RGB is more 'true' to your originating format because everything is being generated in a computer, but the Colour Space conversion isn't a big deal at all in terms of delivery. The reason I suggest switching to High Precision YUV is that Final Cut Studio 2 can only handle 10bit rendering this way, it can't do 10bit RGB rendering, so you'll be stuck with 8 bits of colour depth per channel if you stay RGB.

Of course, I haven't been able to find info on Anime Studios export options and what bit depth it's exporting it's images too. You might be able to check this by opening up one of the PNG images in Photoshop etc and checking what it's bit depth is listed as though. If it's only 8 bits per channel (24bits or 32bits total including alpha) then you would be fine with 8 bit RGB and animation codec.

One thing really complicating matters in terms of checking things is that your iMac's screen is only going to show 8 bits worth of colour information, so if that's what you are visually checking it on you may see banding on your screen, where in fact there actually isn't any - it's just your screen doesn't have enough precision to display the image without banding... Increased Bit depth however should not cause banding, so if you are not seeing any banding on the gradients you are probably still safest at the higher bit depth, because it will mean there is more data for later down conversions later on to work with so compression/scaling is less likely to introduce banding, or if it does a more mild dither could be applied than if the entire project was stuck in 8 bit.
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Old June 29th, 2010, 11:03 PM   #21
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Thanks. I don't know jack about photoshop outside of some tricks, so how do you use it to find bit depth? I tried opening a png in there and going file/file info, but it doesn't mention it there (CS2 by the way), but at the top of the photoshop window, it has the file name, then RGB/8. . .I'm assuming this means RGB 8-bit?

Also, tried changing sequence setting to render all YUV material in high precision YUV, and I get a message about how at this size, with my graphics, card "solid color" cannot be rendered (I use several generated layers for titles and such)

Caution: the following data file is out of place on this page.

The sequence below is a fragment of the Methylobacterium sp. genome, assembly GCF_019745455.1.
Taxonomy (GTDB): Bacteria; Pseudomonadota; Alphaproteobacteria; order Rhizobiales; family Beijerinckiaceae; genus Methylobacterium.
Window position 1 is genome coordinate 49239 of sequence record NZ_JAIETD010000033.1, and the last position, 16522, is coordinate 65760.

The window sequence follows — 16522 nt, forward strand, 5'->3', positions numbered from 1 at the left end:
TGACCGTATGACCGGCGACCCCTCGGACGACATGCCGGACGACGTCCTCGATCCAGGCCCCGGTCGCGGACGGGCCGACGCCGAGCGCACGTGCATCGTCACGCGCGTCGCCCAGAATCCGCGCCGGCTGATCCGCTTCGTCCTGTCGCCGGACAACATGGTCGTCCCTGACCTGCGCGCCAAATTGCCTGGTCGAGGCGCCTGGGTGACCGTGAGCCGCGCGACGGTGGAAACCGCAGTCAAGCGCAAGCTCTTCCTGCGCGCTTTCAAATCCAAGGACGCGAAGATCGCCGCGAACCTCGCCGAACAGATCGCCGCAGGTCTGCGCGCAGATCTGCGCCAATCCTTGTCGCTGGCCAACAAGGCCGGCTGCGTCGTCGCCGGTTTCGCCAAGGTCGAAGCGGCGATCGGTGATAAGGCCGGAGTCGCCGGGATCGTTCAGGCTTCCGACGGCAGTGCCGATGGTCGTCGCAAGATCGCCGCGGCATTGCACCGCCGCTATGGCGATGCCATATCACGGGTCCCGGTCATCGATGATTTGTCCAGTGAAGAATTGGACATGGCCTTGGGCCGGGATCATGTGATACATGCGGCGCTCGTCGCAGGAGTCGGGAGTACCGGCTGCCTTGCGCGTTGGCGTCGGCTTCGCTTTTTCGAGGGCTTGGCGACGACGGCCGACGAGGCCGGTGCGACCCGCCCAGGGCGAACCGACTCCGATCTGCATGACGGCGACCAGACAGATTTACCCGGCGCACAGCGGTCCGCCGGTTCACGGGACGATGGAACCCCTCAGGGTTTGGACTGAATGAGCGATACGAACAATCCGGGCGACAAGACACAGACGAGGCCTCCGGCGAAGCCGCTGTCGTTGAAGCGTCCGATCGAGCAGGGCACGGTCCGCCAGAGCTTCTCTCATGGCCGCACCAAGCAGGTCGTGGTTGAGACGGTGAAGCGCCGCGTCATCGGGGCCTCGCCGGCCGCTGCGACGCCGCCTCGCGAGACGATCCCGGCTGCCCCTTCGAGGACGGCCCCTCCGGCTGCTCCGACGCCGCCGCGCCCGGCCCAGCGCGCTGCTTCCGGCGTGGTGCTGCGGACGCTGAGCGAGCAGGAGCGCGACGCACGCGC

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Old June 30th, 2010, 10:31 AM   #22
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Josh, first of all have you allocated more ram for your still images by choosing system settings and clicking the memory and cache tab (view attached thumbnails). Itīs recommended to set the still cache to between 15-20%, but no more than 20%!
This could maybe help you in playing the still-sequences better?

Another thing, itīs not recommended to import large numbers of individual images into fcp, even if you adjust the still image cache settings!

You should instead use Quick Time Pro, selecting file - open image sequence, then file - export to a quicktime movie. Set the codec to ProRes 4444 if you are on fcp7 or quicktime animation if you are on a earlier version.
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Old June 30th, 2010, 11:38 AM   #23
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Have not messed with still cache yet. When rendered, plays back fine.

Yes, I have been making the images sequences into QT ref movies in QT pro. I haven't been "exporting", just doing a save as after "open image sequence" and selecting the first numbered still in the sequence.

As far as codecs, someone above said prores HQ was better than animation, as animation was limited to 8 bits/channel. . .I think the stills are 8 bit anyway but I don't know how to check.
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Old June 30th, 2010, 05:41 PM   #24
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Hi Josh, as your PNG's are only being exported as 8 bit per channel (you were correct in your assessment of the RGB/8 info) then Animation is going to be fine in terms of bit depth - although you may run into an issue with the bitrate of Animation at Full HD on your machine - your Hard Drive may not be able to keep up with FULL HD animation codec.

Full HD Uncompressed Animation Codec requires a playback bitrate of about 165 megabytes per second - You can't actually keep a constant playback using Firewire 800 at that bitrate because the maximum pipe size you've got is about 100 megabytes per second (Firewire 800 is 800 megabits/second = 100 megabytes.) and the internal drive on the imac is certainly going to struggle with Animation Codec and keeping the OS running.

Comparatively Apple Prores HQ is about 23 Megabytes per second, which your hard drives will handle fine. So while it's not going to give you an advantage in bit depth, its the best codec in your system in terms of playback.
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Old June 30th, 2010, 06:29 PM   #25
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Thanks. I went back to RGB, prores 422 HQ. Looks fine to me.